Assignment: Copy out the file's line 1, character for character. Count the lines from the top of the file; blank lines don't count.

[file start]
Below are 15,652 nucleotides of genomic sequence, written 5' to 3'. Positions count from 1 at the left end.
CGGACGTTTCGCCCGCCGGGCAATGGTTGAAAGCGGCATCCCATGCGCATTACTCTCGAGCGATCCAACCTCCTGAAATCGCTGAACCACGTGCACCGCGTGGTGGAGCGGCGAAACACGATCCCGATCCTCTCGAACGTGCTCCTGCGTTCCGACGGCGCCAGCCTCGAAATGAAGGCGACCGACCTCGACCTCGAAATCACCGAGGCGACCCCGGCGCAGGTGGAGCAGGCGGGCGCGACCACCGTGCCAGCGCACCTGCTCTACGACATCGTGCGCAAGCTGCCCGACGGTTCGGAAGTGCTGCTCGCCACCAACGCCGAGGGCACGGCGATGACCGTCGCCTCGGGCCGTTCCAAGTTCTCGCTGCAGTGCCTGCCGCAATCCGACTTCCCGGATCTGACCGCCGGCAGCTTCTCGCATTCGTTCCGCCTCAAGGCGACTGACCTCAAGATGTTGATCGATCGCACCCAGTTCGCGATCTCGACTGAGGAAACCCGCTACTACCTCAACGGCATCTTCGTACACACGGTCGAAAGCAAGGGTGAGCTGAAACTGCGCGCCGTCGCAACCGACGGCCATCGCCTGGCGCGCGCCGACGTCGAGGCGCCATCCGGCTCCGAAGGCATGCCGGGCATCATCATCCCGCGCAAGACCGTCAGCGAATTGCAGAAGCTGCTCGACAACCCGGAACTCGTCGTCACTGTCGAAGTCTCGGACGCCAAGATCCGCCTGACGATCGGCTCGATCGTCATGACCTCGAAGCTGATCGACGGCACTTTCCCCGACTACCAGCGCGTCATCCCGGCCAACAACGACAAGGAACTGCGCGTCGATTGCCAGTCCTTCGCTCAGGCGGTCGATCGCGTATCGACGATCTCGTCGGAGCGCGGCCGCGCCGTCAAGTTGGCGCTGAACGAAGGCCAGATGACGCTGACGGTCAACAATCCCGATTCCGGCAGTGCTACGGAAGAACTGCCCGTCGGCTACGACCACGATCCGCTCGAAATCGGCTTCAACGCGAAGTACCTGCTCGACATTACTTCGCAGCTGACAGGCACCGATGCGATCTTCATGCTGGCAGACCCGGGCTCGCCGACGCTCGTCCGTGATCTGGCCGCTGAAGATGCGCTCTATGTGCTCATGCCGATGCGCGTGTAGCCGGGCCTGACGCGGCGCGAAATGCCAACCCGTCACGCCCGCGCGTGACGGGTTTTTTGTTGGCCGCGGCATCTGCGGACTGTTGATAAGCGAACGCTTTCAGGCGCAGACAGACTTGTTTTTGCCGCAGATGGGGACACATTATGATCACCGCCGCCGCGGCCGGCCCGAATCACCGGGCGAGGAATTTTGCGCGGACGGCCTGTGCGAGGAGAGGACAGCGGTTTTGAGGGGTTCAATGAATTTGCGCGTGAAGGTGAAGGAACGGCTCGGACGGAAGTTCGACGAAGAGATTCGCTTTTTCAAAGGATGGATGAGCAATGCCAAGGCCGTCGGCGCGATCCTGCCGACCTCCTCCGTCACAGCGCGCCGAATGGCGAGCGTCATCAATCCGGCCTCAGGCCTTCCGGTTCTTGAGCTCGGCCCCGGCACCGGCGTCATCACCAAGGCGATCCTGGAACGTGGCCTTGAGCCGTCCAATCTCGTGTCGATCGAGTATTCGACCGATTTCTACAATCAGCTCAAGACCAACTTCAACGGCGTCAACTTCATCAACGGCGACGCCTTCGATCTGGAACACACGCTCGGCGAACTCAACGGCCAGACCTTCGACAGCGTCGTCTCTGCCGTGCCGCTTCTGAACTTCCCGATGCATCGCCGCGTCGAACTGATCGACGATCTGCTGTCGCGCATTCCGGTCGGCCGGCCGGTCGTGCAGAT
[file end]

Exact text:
Below are 15,652 nucleotides of genomic sequence, written 5' to 3'. Positions count from 1 at the left end.